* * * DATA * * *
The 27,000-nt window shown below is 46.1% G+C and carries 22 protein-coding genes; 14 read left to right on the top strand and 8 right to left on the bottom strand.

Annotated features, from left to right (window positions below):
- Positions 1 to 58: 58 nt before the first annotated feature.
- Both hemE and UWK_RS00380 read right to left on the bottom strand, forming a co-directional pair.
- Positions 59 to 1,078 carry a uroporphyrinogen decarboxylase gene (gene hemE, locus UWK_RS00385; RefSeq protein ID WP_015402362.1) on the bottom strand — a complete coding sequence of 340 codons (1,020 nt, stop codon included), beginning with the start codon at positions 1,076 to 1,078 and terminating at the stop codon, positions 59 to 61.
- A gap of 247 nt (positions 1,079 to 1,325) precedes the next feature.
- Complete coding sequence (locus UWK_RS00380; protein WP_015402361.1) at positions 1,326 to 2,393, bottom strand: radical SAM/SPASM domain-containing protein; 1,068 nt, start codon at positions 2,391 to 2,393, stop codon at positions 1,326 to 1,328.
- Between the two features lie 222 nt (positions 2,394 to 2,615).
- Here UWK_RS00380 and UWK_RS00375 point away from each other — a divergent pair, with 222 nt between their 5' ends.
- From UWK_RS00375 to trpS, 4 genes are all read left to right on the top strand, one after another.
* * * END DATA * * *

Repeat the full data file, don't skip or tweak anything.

The 27,000-nt window shown below is 46.1% G+C and carries 22 protein-coding genes; 14 read left to right on the top strand and 8 right to left on the bottom strand.

Annotated features, from left to right (window positions below):
- Positions 1 to 58: 58 nt before the first annotated feature.
- Both hemE and UWK_RS00380 read right to left on the bottom strand, forming a co-directional pair.
- Positions 59 to 1,078 carry a uroporphyrinogen decarboxylase gene (gene hemE, locus UWK_RS00385; RefSeq protein ID WP_015402362.1) on the bottom strand — a complete coding sequence of 340 codons (1,020 nt, stop codon included), beginning with the start codon at positions 1,076 to 1,078 and terminating at the stop codon, positions 59 to 61.
- A gap of 247 nt (positions 1,079 to 1,325) precedes the next feature.
- Complete coding sequence (locus UWK_RS00380; protein WP_015402361.1) at positions 1,326 to 2,393, bottom strand: radical SAM/SPASM domain-containing protein; 1,068 nt, start codon at positions 2,391 to 2,393, stop codon at positions 1,326 to 1,328.
- Between the two features lie 222 nt (positions 2,394 to 2,615).
- Here UWK_RS00380 and UWK_RS00375 point away from each other — a divergent pair, with 222 nt between their 5' ends.
- From UWK_RS00375 to trpS, 4 genes are all read left to right on the top strand, one after another.